The quaternary structure is that level of form in which units of tertiary structure aggregate to form homo- or hetero- multimers. This is found to be remarkably common, especially in the case of enzymes. The prokaryotic biosynthesis of tryptophan provides interesting examples which fall into each of the categories below. (See Branden & Tooze, 1991)
In this class of protein, domains are usually formed as modules covalently "strung together" on a single polypeptide chain. The individual chains of antibodies are like this, strings of immuno-globulin domains. However, light and heavy chains then combine to produce hetero-multimers, which may even associate into higher complexes, as with IgM.
In the case of the single polypeptide chain of pyruvate kinase there are four domains; the central TIM-barrel is the catalytic domain, whereas the other three play no direct role in enzymatic activity. However, the small N-terminal domain of 42 residues is involved in inter-subunit contacts when four copies associate to form a homo-tetramer.
E.coli produces a bifunctional enzyme which performs both the isomerisation of phospho-ribosyl anthranylate AND the synthesis of indole-glyceryl phosphate, two steps in tryptophan biosynthesis. It comprises two very similar eight-stranded a/b barrels, each barrel acting as a separate enzyme.
In this case we see different tertiary domains aggregating together to form a unit. The photoreaction centre is a good example.
Sometimes, we find that several domains are found in a single enzyme complex, either in a single polypeptide chain, or as an association of separate chains.
Often the domains have related functions, for instance, where one domain will be responsible for binding, another for regulation, and a third for enzymatic activity. Cellobiohydrolase provides anexample of such a protein. It is not uncommon to find more than once the same chain in a protein complex. A good example is the F-1 ATPase.
Two (further) steps in the biosynthetic pathway of tryptophan (in S.typhimirium) are catalysed by tryptophan synthase which consists of two separate chains, designated a and b, each of which is effectively a distinct enzyme.
The biologically active unit is a hetero-tetramer comprised of 2 a and 2 b units.
We sometimes find slightly different versions of the same protein associating. Thus, haemoglobin has both an A-chain and a B-chain, which come together to form a hetero-dimer. Two copies of this then associate to form the normal haemoglobin tetramer. Which is equivalent to an A-dimer associating with a B-dimer.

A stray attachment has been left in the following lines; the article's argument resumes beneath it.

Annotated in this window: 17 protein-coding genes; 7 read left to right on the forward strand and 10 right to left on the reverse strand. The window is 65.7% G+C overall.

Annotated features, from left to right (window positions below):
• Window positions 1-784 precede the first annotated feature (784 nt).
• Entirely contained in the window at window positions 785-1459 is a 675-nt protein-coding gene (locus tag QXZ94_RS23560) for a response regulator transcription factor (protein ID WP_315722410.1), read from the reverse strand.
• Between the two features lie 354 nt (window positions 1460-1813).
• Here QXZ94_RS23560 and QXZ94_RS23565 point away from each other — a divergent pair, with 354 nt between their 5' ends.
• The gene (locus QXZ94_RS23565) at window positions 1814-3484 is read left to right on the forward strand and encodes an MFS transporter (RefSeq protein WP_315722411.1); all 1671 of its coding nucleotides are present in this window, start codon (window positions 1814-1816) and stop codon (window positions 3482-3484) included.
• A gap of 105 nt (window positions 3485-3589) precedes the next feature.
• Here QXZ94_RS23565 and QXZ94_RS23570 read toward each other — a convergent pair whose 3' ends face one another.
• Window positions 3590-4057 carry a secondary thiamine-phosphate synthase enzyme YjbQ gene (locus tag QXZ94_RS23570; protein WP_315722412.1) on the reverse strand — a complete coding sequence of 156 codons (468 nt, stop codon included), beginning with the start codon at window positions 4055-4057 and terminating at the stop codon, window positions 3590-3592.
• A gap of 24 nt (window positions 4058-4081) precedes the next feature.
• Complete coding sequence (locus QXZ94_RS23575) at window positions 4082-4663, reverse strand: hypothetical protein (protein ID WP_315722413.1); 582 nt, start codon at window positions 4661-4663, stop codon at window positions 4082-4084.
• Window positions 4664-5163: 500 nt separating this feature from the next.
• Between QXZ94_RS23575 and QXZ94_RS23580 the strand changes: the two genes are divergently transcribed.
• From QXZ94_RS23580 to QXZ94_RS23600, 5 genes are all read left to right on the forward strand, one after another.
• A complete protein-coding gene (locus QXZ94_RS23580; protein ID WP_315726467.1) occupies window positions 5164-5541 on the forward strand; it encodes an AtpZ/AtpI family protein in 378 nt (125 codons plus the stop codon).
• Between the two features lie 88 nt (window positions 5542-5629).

Also, it can happen that two different chains associate to form a bigger secondary structure. It is the case of the pea lectin, where a very large b-sheet is nade out of strands coming from different protein chains:
It is far more common to find copies of the same tertiary domain associating non-covalently. Such complexes are usually, though not always symmetrical. Because proteins are inherently asymmetrical objects, the multimers almost always exhibit rotational symmetry about one or more axes. The majority of the enzymes of the metabolic pathways seem to aggregate in this way, forming dimers, trimers, tetramers, pentamers, hexamers, octamers, decamers, dodecamers, (or even tetradecamers in the case of the chaperonin GroEL).
The reason for this is now thought to be the allosteric cooperativity that results in increased catalytic efficiency, effectively a "sharing" of the small conformational changes that accompany substrate binding and catalytic activity. A good well-studied example is the "breathing motion" observed in the haemoglobin tetramer.
Another interesting case study is found with the growth factors where we see dimers formed in 3 different ways, corresponding to two-fold axes in different directions.
There are other examples where dimerisation is necessary to actually create the active site of the enzyme in question. For instances the HIV protease, the viral (aspartic) protease responsible for excising the separate proteins from the single polyprotein that the virus produces once inside the cell.
In some instances, such as cytokines, homo-trimerisation leads to the formation of a functional ligand, which will pull together three single-chain receptors. Upon binding these receptors will trigger intra-cellular signals.
Examples of symmetrical enzyme multimers in the form usually found in cells have been especially prepared and archived at Brookhaven in a directory dedicated to these biological units. It may be accessed by anonymous ftp to ftp.pdb.bnl.gov and going to directory /user_group/biological_units/. The contents and associated README are worth a look.
The molecular machinery of the cell and indeed of assemblies of cells, rely on components made from multimeric assemblies of proteins, nucleic acids, and sugars. A few examples include :-
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